The Saginaw Plaza story demonstrates many of the benefits of PACE. It works for any kind of privately owned business property, even when it is occupied by a government agency.
Lansing, MI (PRWEB) November 17, 2014
The State of Michigan announced today that the new headquarters of the Michigan Public Service Commission would include almost a half-million dollars of clean energy upgrades financed with private capital under Michigan’s Property Assessed Clean Energy (PACE) Act.
The MPSC is the first among all fifty state energy agencies to use PACE financing to make its building more energy efficient and to produce some of its own energy from the sun. PACE-financed improvements on the buildings include LED lights throughout the building, variable speed motors to make heating and cooling equipment more efficient, and a 20-kilowatt solar array.
The project was made possible when the Eaton County Commission voted 15-0 on September 17 to join Lean & Green Michigan, the statewide PACE program run by Levin Energy Partners, which now encompasses nine counties and three cities representing 44% of Michigan’s population.
Michigan’s PACE statute requires that the financial savings from the energy improvements exceed the payments on the PACE loan throughout the loan term. Since tenants in office buildings typically pay their own utilities, tenants realize the reduced operating costs.
In this case, the State of Michigan is the sole tenant, occupying the entire office building. The State approached the building’s owner with an offer too good to refuse: you agree to upgrade your building, and we will pay for the upgrades through PACE. The owner gets a more efficient, attractive and valuable building. The State looks out for the taxpayers by achieving lower net operating costs. And the MPSC gets a building that demonstrates leadership in the energy field, which it is charged with regulating.
Saginaw Plaza Ltd., the owner of the building at 7109 W. Saginaw Hwy. in Delta Township, readily agreed to enter into the PACE financing arrangement and is now looking into PACE financing at other buildings the ownership group controls throughout the United States.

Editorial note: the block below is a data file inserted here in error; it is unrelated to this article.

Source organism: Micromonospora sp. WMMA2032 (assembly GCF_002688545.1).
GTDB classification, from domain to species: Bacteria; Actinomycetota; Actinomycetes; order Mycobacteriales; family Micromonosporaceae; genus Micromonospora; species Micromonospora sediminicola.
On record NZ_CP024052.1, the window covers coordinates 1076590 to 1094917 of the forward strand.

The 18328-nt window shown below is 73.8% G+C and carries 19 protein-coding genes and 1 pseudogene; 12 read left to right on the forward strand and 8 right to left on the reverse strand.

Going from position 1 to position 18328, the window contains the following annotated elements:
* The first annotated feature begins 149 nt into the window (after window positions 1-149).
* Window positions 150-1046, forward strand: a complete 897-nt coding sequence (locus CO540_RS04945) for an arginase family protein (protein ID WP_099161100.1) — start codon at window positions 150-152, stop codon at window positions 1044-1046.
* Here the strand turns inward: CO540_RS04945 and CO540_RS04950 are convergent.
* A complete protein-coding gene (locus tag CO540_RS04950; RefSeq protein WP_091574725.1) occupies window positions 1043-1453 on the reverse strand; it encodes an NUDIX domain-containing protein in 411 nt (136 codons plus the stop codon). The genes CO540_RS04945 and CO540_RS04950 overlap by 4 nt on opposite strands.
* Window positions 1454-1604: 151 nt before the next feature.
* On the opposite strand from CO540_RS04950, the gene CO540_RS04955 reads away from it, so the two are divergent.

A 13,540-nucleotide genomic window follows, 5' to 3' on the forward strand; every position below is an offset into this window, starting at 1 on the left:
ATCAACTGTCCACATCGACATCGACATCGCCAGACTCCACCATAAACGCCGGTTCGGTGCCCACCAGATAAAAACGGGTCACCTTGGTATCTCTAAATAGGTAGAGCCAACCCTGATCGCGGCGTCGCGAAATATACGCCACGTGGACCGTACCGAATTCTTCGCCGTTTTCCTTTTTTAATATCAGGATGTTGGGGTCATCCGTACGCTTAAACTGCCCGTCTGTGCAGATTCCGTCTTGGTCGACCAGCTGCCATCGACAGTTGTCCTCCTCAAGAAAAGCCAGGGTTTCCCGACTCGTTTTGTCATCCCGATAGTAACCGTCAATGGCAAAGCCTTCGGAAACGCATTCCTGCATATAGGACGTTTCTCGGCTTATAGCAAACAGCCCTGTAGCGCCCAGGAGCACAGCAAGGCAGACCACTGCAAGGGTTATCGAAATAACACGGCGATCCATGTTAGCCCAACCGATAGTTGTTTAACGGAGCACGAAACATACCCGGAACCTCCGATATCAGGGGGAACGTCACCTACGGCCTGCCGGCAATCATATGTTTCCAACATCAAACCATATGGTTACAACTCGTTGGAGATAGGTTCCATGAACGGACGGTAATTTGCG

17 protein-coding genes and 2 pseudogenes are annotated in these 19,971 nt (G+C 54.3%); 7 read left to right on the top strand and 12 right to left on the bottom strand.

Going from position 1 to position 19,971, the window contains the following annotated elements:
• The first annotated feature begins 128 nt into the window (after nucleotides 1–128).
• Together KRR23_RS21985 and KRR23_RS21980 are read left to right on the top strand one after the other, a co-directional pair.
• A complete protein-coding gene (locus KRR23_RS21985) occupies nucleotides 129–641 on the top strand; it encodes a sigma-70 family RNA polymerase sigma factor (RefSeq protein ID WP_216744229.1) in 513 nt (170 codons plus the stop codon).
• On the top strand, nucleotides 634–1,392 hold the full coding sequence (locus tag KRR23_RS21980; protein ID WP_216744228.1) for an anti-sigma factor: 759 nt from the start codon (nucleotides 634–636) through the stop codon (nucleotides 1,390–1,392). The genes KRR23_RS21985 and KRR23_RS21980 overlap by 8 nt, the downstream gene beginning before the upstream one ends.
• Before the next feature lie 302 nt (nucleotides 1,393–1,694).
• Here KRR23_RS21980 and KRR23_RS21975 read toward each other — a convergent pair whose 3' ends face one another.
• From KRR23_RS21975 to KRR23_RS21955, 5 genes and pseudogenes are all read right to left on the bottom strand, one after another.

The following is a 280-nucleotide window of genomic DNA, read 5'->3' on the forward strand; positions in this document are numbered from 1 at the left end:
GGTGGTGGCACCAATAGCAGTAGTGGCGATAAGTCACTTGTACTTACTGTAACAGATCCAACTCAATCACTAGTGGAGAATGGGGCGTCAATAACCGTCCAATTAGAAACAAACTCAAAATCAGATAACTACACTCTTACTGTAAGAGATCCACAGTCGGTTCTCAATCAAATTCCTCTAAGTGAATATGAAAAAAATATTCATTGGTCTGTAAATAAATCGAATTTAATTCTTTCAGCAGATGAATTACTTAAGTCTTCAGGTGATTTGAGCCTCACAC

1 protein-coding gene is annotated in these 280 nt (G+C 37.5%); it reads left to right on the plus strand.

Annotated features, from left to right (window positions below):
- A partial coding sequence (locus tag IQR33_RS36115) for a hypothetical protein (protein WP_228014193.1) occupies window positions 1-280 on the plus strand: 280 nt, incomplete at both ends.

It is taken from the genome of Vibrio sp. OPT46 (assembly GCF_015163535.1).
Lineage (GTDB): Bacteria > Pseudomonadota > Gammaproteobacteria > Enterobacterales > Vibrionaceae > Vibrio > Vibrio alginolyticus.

Andy Levin, President of Lean & Green Michigan, said “the Saginaw Plaza story demonstrates many of the benefits of PACE. It works for any kind of privately owned business property, even when it is occupied by a government agency. And both landlords and tenants benefit, because the landlord can pass the cost of improving his building on to tenants, but tenants still achieve a net reduction in operating costs.”
The owner of the new building played a crucial role in making the project a reality. “We are excited to work with the State of Michigan and Lean & Green Michigan to create an extremely efficient building,” said Dale Smith, managing partner of Saginaw Plaza Ltd.
In addition to the MPSC, Eaton County, Lean & Green Michigan and Saginaw Plaza, Ltd., key partners in the project include Ameresco, a national energy savings company, which will oversee the clean energy retrofit, and the Michigan Department of Technology, Management and Budget, which administers property leases for the State.
PACE transforms many clean energy projects from pipedream to profitable by allowing property owners to finance them through a property tax special assessment with the local government. Since the county will enforce the special assessment like any other property tax obligation and PACE assessments pass to the new owner when a property is sold, commercial lenders have the security to provide competitive, fixed-interest-rate financing for up to 20 years.
PACE financing makes many projects involving expensive items like efficient windows, boilers, chillers, solar panels and geothermal wells possible on a broad scale for the first time. Property owners pay nothing up front and save more in reduced energy costs than they pay on their PACE assessments, gaining cash they can plow back into their operations.
Lean & Green Michigan is the largest effort in the country to create one statewide PACE market without taxpayer funding. The program is open to all Michigan counties and cities free of charge and is financed by modest administrative frees on each project. To date, the following 12 local governments have joined the program:
- Grand Traverse
- Rochester Hills
- Royal Oak
Over a dozen more local governments are in the process of or discussions about joining.
The Lean & Green Michigan pipeline of proposed PACE projects now exceeds $42,000,000, and new projects will be announced in the coming weeks.
For more information, visit the Lean & Green Michigan website, contact Andy Levin at andy(at)levinenergypartners(dot)com or 248-808-1420, and view the MPSC announcement.
PACENow is a non-profit foundation funded advocate for Property Assessed Clean Energy (PACE) financing. PACENow’s mission is to promote improved energy efficiency in buildings and use of PACE. Our strategy is to be a trusted source for information and resources to a growing coalition of PACE stakeholders that includes local governments, businesses, industry service providers, labor and trade organizations, environmental groups and private individuals nationwide.
Energy efficiency retrofits represent a spectacular investment opportunity. A $279 billion investment in commercial, residential, and institutional segments could save $1 trillion over a decade, according to the Rockefeller Foundation study. Moreover, the ACEEE’s estimates show that energy efficiency improvements tend to result in the average return on investment of 22 percent. PACE financing is a robust and flexible tool that can be used to make our nation’s buildings more energy efficient.